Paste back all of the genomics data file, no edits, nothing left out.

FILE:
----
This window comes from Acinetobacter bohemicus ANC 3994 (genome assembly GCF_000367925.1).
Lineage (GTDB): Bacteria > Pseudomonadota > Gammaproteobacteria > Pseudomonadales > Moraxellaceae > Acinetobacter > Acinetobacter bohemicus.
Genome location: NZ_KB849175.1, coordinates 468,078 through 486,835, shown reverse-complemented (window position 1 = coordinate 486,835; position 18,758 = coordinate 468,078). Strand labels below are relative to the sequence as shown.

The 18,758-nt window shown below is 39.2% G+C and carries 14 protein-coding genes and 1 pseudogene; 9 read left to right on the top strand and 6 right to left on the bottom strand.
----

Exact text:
This window comes from Acinetobacter bohemicus ANC 3994 (genome assembly GCF_000367925.1).
Lineage (GTDB): Bacteria > Pseudomonadota > Gammaproteobacteria > Pseudomonadales > Moraxellaceae > Acinetobacter > Acinetobacter bohemicus.
Genome location: NZ_KB849175.1, coordinates 468,078 through 486,835, shown reverse-complemented (window position 1 = coordinate 486,835; position 18,758 = coordinate 468,078). Strand labels below are relative to the sequence as shown.

The 18,758-nt window shown below is 39.2% G+C and carries 14 protein-coding genes and 1 pseudogene; 9 read left to right on the top strand and 6 right to left on the bottom strand.